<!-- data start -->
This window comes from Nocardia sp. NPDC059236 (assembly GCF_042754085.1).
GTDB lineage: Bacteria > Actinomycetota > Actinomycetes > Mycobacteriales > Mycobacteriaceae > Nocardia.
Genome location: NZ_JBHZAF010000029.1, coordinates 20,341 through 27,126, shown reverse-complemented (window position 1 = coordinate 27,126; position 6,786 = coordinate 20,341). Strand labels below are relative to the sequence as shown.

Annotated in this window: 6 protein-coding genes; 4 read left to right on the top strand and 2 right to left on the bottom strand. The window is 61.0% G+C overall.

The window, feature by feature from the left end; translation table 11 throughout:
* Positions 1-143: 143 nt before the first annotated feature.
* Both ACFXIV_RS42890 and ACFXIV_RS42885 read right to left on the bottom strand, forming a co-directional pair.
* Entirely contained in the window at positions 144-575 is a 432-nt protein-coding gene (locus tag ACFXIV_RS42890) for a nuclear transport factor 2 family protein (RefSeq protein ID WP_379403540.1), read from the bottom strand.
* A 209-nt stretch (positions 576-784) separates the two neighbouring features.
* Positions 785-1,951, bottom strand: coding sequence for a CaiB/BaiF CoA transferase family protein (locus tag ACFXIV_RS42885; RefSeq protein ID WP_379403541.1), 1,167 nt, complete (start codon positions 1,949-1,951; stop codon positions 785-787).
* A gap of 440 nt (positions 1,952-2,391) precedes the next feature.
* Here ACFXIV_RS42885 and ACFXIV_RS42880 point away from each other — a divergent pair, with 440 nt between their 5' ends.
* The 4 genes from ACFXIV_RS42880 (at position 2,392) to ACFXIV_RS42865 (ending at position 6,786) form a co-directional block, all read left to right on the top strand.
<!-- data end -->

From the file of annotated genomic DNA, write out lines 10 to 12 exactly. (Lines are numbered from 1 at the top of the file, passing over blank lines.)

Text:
* Positions 785-1,951, bottom strand: coding sequence for a CaiB/BaiF CoA transferase family protein (locus tag ACFXIV_RS42885; RefSeq protein ID WP_379403541.1), 1,167 nt, complete (start codon positions 1,949-1,951; stop codon positions 785-787).
* A gap of 440 nt (positions 1,952-2,391) precedes the next feature.
* Here ACFXIV_RS42885 and ACFXIV_RS42880 point away from each other — a divergent pair, with 440 nt between their 5' ends.